But first, we go back to the lawsuit story and Facebook has issued a statement regarding their policy on human trafficking. While Facebook did not comment on the lawsuit itself, they did say that they work closely with several anti-trafficking agencies and report any apparent instances of child sexual exploitation the National Center for Missing and Exploited Children (NCMEC). While I’m not saying that Facebook was complicit in human trafficking, both craigslist and Backpage used to claim that they reported child trafficking to NCMEC as well, however, the NCMEC said that two marketplace sites were never really helpful in fighting trafficking.

    Facebook is also facing internal strife as many employees are upset that Facebook’s Vice President for Global Public Policy, Joel Kaplan, was seen publicly supporting Supreme Court nominee Judge Brett Kavanaugh at the Congressional hearings on Kavanaugh. As I’m sure you’re aware of, Kavanaugh has been accused of sexual assault. This has led many Facebook employees to claim that it makes look Facebook look bad in light of the accusations against Kavanaugh. Much like when Facebook board member Peter Thiel publicly supported Donald Trump as a Presidential candidate, Facebook is not admonishing Kaplan in any way except for CEO Mark Zuckerberg saying that it’s not something he would have done.

    So with all the controversy surrounding Facebook since the 2016 election, you think to yourself that you may want to finally delete your Facebook account. Good luck with that, as Facebook is trying to make it more difficult to delete your account. It used to be if you wanted to delete your account you had a 14-day grace period to recover your account in case you changed your mind. Facebook has now increased that waiting period to 30-days. Almost like a drug dealer, Facebook will do almost anything to keep its users coming back. A desperate tactic in a desperate attempt to keep users engaged at any cost.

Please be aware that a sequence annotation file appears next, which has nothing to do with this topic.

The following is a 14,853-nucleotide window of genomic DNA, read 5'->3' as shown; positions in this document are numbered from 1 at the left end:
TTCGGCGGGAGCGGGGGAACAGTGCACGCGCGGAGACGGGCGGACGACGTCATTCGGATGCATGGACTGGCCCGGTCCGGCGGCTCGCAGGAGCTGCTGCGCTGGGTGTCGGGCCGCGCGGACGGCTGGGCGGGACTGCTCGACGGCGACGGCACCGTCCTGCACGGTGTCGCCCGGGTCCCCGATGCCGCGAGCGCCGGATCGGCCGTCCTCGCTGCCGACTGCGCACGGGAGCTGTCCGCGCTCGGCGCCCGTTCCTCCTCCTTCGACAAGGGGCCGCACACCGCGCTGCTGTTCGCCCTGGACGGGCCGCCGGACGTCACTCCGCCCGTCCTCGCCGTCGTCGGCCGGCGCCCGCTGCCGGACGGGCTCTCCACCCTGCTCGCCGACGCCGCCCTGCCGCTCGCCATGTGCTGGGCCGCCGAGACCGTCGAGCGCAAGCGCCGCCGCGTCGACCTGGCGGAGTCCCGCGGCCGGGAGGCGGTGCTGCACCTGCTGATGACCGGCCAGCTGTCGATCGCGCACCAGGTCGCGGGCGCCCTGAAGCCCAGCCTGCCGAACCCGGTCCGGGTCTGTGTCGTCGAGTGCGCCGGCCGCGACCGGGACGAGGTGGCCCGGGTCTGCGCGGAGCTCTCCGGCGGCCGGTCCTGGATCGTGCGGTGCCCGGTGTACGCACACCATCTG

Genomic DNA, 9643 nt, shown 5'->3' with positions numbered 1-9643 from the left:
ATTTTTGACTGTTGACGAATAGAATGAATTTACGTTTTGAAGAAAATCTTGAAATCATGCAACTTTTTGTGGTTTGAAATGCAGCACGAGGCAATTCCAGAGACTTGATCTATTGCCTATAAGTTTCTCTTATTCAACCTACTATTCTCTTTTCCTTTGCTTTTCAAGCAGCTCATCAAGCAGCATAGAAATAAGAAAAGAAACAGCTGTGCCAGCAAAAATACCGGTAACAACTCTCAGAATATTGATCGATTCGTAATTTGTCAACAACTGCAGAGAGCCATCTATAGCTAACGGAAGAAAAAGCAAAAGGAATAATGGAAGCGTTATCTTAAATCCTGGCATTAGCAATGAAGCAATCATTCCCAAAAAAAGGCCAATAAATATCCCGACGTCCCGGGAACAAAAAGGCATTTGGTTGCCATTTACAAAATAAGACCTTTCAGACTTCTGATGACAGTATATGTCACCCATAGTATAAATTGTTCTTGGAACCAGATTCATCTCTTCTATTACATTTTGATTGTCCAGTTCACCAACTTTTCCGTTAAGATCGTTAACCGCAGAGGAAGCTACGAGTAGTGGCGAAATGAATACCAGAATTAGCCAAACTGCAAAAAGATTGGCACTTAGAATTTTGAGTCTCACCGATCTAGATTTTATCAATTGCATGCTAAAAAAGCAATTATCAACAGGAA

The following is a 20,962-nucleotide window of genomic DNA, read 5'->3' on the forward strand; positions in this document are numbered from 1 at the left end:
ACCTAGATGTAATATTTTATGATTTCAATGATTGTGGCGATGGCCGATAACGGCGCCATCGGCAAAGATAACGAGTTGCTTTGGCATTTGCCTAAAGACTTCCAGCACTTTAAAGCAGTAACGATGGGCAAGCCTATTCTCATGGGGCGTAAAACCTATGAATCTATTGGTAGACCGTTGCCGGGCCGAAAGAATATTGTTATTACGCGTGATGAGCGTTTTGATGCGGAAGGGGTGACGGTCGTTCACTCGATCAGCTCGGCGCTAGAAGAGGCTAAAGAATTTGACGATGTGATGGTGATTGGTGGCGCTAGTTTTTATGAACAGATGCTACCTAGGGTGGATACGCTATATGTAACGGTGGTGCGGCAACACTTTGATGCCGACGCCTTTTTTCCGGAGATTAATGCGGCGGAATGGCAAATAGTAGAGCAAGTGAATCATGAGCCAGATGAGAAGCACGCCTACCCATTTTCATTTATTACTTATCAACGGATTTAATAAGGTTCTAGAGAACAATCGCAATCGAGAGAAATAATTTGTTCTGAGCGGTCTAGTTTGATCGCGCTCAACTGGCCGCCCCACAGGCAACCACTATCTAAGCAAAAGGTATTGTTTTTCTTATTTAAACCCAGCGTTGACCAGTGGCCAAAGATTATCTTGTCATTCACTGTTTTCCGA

• Geebo 9:01 am on October 3, 2018 Permalink | Reply
    Tags: , , , Human trafficking, ,   

    Texas woman sues Backpage and Facebook over human trafficking 

    Texas woman sues Backpage and Facebook over human trafficking

    A woman from the Houston, Texas, area, only identified as Jane Doe, has filed a lawsuit against Backpage where she was allegedly trafficked while she was underage. This should come as no surprise as former Backpage CEO Carl Ferrer had admitted to the fact that Backpage knowingly made money off of the sex trafficking of girls and women. Jane Doe is also suing two area Houston hotels which is also not unheard of as many trafficking victims believe that the hotels should do more to be aware of trafficking victims. What is really making headlines about this suit is that the victim has also filed a suit against Facebook for allegedly failing to prevent her from being approached by a pimp.